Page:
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Patent Bill Could Make Some Gene Tests Safe from Infringement Suits

By Matt Jones

NEW YORK (GenomeWeb News) – A new amendment to the patent reform bill in the US House of Representatives would enable patients to receive second opinions on the results of patented diagnostic genetic tests from alternate providers by enabling those testers to use the intellectual property and be protected from standard infringement suits.

The measure would create a safe harbor specifically for testing that provides independent confirmation of the results of genetic tests for certain uses, but not in others, although the details of what types of tests the measure includes are vague and may still be in development.

The amendment to The America Invents Act (H.R. 1249), a separate version of which passed the Senate on a 95-5 vote but did not contain the genetic testing measure, was originally introduced by Rep. Debbie Wasserman-Schultz (D – Fla.), a breast cancer survivor with a personal interest in genetic testing. A modified version has been added to a manager's amendment to the Act that includes a number of other amendments.

Both versions of the America Invents Act would move the US to a first-inventor-to-file (FITF) system from its current policy of awarding patents to the first inventors. The House version with the safe harbor proposal is currently awaiting further consideration in the House Judiciary committee.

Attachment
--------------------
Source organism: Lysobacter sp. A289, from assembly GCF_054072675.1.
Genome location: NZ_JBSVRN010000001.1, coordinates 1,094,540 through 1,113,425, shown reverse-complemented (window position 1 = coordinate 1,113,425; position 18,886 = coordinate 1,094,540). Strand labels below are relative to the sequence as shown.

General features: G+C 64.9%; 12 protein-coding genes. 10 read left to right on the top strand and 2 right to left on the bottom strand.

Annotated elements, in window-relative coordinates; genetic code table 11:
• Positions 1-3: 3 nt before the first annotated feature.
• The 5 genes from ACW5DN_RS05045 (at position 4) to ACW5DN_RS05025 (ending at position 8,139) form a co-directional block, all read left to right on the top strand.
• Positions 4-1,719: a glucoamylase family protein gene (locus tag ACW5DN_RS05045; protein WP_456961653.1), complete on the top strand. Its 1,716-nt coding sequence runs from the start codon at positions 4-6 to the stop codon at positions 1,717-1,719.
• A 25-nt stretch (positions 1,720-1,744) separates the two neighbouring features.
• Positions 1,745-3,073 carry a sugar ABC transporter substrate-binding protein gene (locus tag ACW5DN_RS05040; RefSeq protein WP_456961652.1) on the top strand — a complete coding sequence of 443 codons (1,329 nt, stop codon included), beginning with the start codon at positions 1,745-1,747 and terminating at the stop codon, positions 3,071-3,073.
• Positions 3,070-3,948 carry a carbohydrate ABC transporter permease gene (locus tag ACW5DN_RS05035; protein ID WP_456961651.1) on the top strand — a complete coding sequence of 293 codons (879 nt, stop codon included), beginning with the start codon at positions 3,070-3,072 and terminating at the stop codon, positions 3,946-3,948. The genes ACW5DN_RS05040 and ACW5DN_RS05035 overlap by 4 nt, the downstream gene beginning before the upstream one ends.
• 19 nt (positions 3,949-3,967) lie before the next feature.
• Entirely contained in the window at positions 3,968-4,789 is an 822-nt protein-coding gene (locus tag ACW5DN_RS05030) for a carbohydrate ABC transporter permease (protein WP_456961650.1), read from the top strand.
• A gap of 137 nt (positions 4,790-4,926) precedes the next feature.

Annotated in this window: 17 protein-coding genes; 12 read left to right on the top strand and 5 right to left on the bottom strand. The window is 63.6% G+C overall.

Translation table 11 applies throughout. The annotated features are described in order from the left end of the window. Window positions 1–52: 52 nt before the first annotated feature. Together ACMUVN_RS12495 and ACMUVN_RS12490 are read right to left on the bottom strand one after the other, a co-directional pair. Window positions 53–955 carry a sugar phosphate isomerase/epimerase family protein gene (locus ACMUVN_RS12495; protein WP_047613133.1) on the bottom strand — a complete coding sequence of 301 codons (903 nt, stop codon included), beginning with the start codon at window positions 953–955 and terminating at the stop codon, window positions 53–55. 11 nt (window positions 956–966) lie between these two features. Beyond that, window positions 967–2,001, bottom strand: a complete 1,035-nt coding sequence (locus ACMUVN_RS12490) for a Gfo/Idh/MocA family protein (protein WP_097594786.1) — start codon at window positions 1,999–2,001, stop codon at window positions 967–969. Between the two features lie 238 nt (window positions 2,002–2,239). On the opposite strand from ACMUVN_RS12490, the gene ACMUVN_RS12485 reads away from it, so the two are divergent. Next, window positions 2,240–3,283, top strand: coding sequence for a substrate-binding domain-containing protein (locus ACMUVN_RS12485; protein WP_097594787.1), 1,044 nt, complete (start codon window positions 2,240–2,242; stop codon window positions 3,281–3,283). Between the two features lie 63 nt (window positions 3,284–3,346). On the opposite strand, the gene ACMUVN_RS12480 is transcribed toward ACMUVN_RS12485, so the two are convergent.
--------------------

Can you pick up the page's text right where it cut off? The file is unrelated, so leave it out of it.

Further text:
The safe harbor rule was not designed to reflect the views of the Congress on the issue of whether gene patenting is constitutional, legal, or moral, the Wasserman-Schultz amended amendment makes clear, in order to avoid conflict with a future court ruling, such as one from the ongoing lawsuit against Myriad Genetics by the American Civil Liberties Union and others who hold that gene patenting is unconstitutional.

The manager's amendment currently says that such confirmation tests would be safe from certain types of infringement claims, but it would not include tests for monitoring or reconfirming medical status over time, for therapeutic treatment selection, or determining responsiveness to treatment, and for other purposes.

The range of potential ramifications of the proposal, if it passed, are difficult to predict and ripe for speculation. Would it weaken intellectual property related to genetic testing? Would second opinion genetic testing create new business opportunities for some test providers, or would there not be enough economic incentive for such providers to offer these tests? To what extent would confirmation providers still be vulnerable to infringement claims?

There also are questions about how this proposal covers tests that are used to make medical decisions, as the language covering such use is still in development; Wasserman-Schultz has posted an amendment to the manager's amendment dealing with that issue.

"While we heartily support the goal of the amendment – to provide patients with more medical options – this amendment would be ineffective in achieving that result while increasing the risk that patent holders would claim the amendment provides support for their continued monopolistic practices," the ACLU said in a letter to House leadership today.

"The amendment in question would not only fail to resolve second opinion testing issues, but it would not address the many problems with gene patents, including the inhibitions on research, treatment, and scientific progress. A real solution would not only allow for second opinion testing, but allow hospitals and laboratories to develop and offer testing in the first instance," the ACLU letter advised.

The amendment is likely to be scrapped in favor of a study that may be conducted by the USPTO. See the follow-up article for more details.

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